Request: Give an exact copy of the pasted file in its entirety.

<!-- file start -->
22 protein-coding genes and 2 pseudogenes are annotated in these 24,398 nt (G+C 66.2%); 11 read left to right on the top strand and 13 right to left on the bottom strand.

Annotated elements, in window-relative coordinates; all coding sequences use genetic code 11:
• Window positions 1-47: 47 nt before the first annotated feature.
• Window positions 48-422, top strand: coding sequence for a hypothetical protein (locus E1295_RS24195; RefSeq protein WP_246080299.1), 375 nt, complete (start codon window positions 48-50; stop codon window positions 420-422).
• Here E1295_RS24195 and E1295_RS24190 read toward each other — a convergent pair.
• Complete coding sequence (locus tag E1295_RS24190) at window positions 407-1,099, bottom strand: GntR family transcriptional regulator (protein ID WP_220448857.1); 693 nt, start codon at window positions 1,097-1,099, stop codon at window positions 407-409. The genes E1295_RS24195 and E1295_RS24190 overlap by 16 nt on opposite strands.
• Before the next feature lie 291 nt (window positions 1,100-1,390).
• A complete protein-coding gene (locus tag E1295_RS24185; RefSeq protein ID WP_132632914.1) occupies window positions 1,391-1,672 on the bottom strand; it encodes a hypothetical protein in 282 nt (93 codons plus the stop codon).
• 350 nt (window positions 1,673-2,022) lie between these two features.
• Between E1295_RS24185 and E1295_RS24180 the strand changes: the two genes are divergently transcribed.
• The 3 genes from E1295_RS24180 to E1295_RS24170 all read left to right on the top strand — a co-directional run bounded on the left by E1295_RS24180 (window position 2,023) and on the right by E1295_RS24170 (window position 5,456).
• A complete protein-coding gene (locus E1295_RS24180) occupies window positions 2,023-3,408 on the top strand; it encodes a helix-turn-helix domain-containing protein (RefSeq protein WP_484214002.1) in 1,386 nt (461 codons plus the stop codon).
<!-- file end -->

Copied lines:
22 protein-coding genes and 2 pseudogenes are annotated in these 24,398 nt (G+C 66.2%); 11 read left to right on the top strand and 13 right to left on the bottom strand.

Annotated elements, in window-relative coordinates; all coding sequences use genetic code 11:
• Window positions 1-47: 47 nt before the first annotated feature.
• Window positions 48-422, top strand: coding sequence for a hypothetical protein (locus E1295_RS24195; RefSeq protein WP_246080299.1), 375 nt, complete (start codon window positions 48-50; stop codon window positions 420-422).
• Here E1295_RS24195 and E1295_RS24190 read toward each other — a convergent pair.
• Complete coding sequence (locus tag E1295_RS24190) at window positions 407-1,099, bottom strand: GntR family transcriptional regulator (protein ID WP_220448857.1); 693 nt, start codon at window positions 1,097-1,099, stop codon at window positions 407-409. The genes E1295_RS24195 and E1295_RS24190 overlap by 16 nt on opposite strands.
• Before the next feature lie 291 nt (window positions 1,100-1,390).
• A complete protein-coding gene (locus tag E1295_RS24185; RefSeq protein ID WP_132632914.1) occupies window positions 1,391-1,672 on the bottom strand; it encodes a hypothetical protein in 282 nt (93 codons plus the stop codon).
• 350 nt (window positions 1,673-2,022) lie between these two features.
• Between E1295_RS24185 and E1295_RS24180 the strand changes: the two genes are divergently transcribed.
• The 3 genes from E1295_RS24180 to E1295_RS24170 all read left to right on the top strand — a co-directional run bounded on the left by E1295_RS24180 (window position 2,023) and on the right by E1295_RS24170 (window position 5,456).
• A complete protein-coding gene (locus E1295_RS24180) occupies window positions 2,023-3,408 on the top strand; it encodes a helix-turn-helix domain-containing protein (RefSeq protein WP_484214002.1) in 1,386 nt (461 codons plus the stop codon).